Scientists working on developing vaccines against Ebola have found they can “harvest” antibodies from volunteers vaccinated in research trials and use them to make treatments for the deadly viral infection.

In a study published Tuesday in the journal Cell Reports, the scientists said the approach could be used for Ebola and other newly emerging deadly diseases caused by viruses.

The technique, based on people exposed to the Ebola vaccine but not the Ebola virus itself, suggests protective therapies could be developed from people who are disease-free.

“It is a small, extra step that could lead to new antibody therapies from an increased pool of donors and with reduced risk,” said Alain Townsend, a professor at the MRC Human Immunology Unit at Britain’s Oxford University.

FILE - Health workers treat an unconfirmed Ebola patient inside an Ebola Treatment Center (ETC) in Butembo, Democratic Republic of the Congo, Nov. 3, 2018.
Health workers treat an unconfirmed Ebola patient inside an Ebola Treatment Center (ETC) in Butembo, Democratic Republic of the Congo, Nov. 3, 2018.

He noted that besides Ebola, many experimental vaccines for other life-threatening infections, such as H5N1 and H7N9 bird flu and Middle East Respiratory Syndrome (MERS), are entering clinical trials and could offer similar opportunities for antibodies to be collected.

Ebola is now spreading in Democratic Republic of Congo, where World Health Organization data show at least 676 people have been killed and more than 700 others infected in an outbreak that started eight months ago.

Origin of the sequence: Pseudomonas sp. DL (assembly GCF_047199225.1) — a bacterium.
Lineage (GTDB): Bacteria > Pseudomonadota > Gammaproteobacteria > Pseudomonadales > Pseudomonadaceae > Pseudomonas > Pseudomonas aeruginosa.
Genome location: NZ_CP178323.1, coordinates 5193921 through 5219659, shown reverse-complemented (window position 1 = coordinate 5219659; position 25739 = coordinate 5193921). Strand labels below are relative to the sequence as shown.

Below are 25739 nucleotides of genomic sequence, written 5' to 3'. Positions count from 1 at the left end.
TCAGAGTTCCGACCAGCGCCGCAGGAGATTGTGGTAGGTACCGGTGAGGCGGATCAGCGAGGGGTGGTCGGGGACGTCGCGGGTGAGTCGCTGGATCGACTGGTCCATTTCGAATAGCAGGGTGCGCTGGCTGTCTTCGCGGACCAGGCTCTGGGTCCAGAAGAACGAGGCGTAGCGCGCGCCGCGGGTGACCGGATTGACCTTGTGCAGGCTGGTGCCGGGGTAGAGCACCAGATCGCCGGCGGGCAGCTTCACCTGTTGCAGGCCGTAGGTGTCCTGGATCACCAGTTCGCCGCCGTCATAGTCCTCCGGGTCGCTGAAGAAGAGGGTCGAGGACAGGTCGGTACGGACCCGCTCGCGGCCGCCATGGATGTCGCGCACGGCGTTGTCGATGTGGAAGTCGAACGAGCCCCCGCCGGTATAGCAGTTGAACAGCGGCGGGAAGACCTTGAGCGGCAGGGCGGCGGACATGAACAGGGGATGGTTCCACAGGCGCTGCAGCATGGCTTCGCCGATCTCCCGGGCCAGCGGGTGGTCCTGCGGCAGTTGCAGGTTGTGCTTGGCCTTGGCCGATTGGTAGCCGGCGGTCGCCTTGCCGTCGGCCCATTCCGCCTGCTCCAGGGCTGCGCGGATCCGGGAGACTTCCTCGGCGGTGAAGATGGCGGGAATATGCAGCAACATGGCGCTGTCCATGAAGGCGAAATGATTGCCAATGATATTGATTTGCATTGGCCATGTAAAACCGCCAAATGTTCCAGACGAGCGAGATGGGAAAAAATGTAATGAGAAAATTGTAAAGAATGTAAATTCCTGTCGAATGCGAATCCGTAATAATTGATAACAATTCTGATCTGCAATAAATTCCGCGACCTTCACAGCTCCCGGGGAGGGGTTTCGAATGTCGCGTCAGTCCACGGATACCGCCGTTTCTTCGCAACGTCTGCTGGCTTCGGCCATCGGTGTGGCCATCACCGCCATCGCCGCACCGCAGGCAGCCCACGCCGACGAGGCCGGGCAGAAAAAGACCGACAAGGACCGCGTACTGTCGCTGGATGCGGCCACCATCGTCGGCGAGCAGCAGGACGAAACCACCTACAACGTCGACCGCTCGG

The largest Ebola epidemic in history swept through Sierra Leone, Liberia and Guinea in 2013-2016, killing more than 11,000 people. That outbreak prompted a global push to develop vaccines and treatments — and some, including a protective shot developed by Merck and several antibody therapies for infected patients, have been deployed in the Congo outbreak.

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The technique, based on people exposed to the Ebola vaccine but not the Ebola virus itself, suggests protective therapies could be developed from people who are disease-free. Pixbay

Antibodies intended for treatment are normally collected from the blood of people who have survived infection. But they can also be tricky to obtain and carry heightened risks such as potential persistent viruses or other pathogens.

The Oxford team decided to try using blood from trial volunteers who had been given an experimental Ebola vaccine and whose immune system had responded to the shot by making antibodies. They successfully isolated 82 antibodies taken from 11 volunteers in trial at Oxford’s Jenner Institute.

Also Read: NASA Wants Humans To Reach Mars By 2033

They found that despite having less time to develop, a third of the antibodies were effective at neutralizing a strain of Ebola known as Zaire — the one causing the Congo outbreak.

The scientists then made a cocktail of four of the antibodies to create a treatment, which successfully cured six guinea pigs of Ebola when it was administered three days after infection. (VOA)